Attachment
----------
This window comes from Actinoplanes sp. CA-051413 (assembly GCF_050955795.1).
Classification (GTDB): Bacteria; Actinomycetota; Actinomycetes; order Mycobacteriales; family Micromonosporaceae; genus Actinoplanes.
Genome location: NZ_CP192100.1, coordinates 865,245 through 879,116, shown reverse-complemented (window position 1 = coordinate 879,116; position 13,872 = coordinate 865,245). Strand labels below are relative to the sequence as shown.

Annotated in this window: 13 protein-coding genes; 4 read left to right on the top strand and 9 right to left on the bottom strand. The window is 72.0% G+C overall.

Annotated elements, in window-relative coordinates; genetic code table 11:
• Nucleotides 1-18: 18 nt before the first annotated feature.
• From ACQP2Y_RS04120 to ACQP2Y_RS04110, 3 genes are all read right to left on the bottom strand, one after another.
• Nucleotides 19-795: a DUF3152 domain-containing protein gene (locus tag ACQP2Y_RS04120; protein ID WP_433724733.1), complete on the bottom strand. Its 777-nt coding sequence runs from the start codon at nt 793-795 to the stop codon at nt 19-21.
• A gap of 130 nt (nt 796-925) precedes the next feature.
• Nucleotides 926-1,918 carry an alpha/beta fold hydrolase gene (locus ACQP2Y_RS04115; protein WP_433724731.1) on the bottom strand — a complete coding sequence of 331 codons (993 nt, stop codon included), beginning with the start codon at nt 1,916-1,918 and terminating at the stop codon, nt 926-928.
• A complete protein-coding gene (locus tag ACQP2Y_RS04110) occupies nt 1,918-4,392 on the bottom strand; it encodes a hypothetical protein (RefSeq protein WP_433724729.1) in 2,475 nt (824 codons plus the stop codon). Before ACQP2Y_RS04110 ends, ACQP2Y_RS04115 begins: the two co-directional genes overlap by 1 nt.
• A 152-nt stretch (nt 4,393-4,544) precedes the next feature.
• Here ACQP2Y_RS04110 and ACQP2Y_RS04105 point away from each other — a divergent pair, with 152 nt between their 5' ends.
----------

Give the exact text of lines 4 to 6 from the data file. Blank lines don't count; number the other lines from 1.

Annotated in this window: 13 protein-coding genes; 4 read left to right on the top strand and 9 right to left on the bottom strand. The window is 72.0% G+C overall.

Annotated elements, in window-relative coordinates; genetic code table 11:
• Nucleotides 1-18: 18 nt before the first annotated feature.